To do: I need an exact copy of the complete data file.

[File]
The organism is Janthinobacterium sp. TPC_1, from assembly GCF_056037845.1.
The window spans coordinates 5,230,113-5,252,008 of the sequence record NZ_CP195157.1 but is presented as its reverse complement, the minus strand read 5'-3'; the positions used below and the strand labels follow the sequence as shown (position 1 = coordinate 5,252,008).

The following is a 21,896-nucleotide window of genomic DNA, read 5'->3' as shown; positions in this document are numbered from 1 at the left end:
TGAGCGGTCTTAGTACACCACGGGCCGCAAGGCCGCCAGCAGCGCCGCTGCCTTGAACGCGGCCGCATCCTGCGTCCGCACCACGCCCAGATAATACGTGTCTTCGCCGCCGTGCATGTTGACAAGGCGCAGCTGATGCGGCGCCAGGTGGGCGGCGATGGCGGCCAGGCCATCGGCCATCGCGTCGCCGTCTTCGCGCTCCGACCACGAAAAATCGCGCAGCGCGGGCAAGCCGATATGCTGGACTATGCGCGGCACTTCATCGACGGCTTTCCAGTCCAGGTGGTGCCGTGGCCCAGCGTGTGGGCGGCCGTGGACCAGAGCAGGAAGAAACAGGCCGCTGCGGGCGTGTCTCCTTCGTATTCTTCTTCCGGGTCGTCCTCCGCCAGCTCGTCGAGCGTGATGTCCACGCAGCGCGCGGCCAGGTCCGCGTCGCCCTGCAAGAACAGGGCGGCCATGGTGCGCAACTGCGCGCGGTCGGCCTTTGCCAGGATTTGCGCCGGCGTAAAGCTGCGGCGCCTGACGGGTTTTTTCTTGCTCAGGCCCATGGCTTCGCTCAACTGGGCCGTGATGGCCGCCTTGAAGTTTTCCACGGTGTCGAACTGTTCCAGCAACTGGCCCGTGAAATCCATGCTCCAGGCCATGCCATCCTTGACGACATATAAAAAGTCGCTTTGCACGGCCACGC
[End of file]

The organism is Janthinobacterium sp. TPC_1, from assembly GCF_056037845.1.
The window spans coordinates 5,230,113-5,252,008 of the sequence record NZ_CP195157.1 but is presented as its reverse complement, the minus strand read 5'-3'; the positions used below and the strand labels follow the sequence as shown (position 1 = coordinate 5,252,008).

The following is a 21,896-nucleotide window of genomic DNA, read 5'->3' as shown; positions in this document are numbered from 1 at the left end:
TGAGCGGTCTTAGTACACCACGGGCCGCAAGGCCGCCAGCAGCGCCGCTGCCTTGAACGCGGCCGCATCCTGCGTCCGCACCACGCCCAGATAATACGTGTCTTCGCCGCCGTGCATGTTGACAAGGCGCAGCTGATGCGGCGCCAGGTGGGCGGCGATGGCGGCCAGGCCATCGGCCATCGCGTCGCCGTCTTCGCGCTCCGACCACGAAAAATCGCGCAGCGCGGGCAAGCCGATATGCTGGACTATGCGCGGCACTTCATCGACGGCTTTCCAGTCCAGGTGGTGCCGTGGCCCAGCGTGTGGGCGGCCGTGGACCAGAGCAGGAAGAAACAGGCCGCTGCGGGCGTGTCTCCTTCGTATTCTTCTTCCGGGTCGTCCTCCGCCAGCTCGTCGAGCGTGATGTCCACGCAGCGCGCGGCCAGGTCCGCGTCGCCCTGCAAGAACAGGGCGGCCATGGTGCGCAACTGCGCGCGGTCGGCCTTTGCCAGGATTTGCGCCGGCGTAAAGCTGCGGCGCCTGACGGGTTTTTTCTTGCTCAGGCCCATGGCTTCGCTCAACTGGGCCGTGATGGCCGCCTTGAAGTTTTCCACGGTGTCGAACTGTTCCAGCAACTGGCCCGTGAAATCCATGCTCCAGGCCATGCCATCCTTGACGACATATAAAAAGTCGCTTTGCACGGCCACGC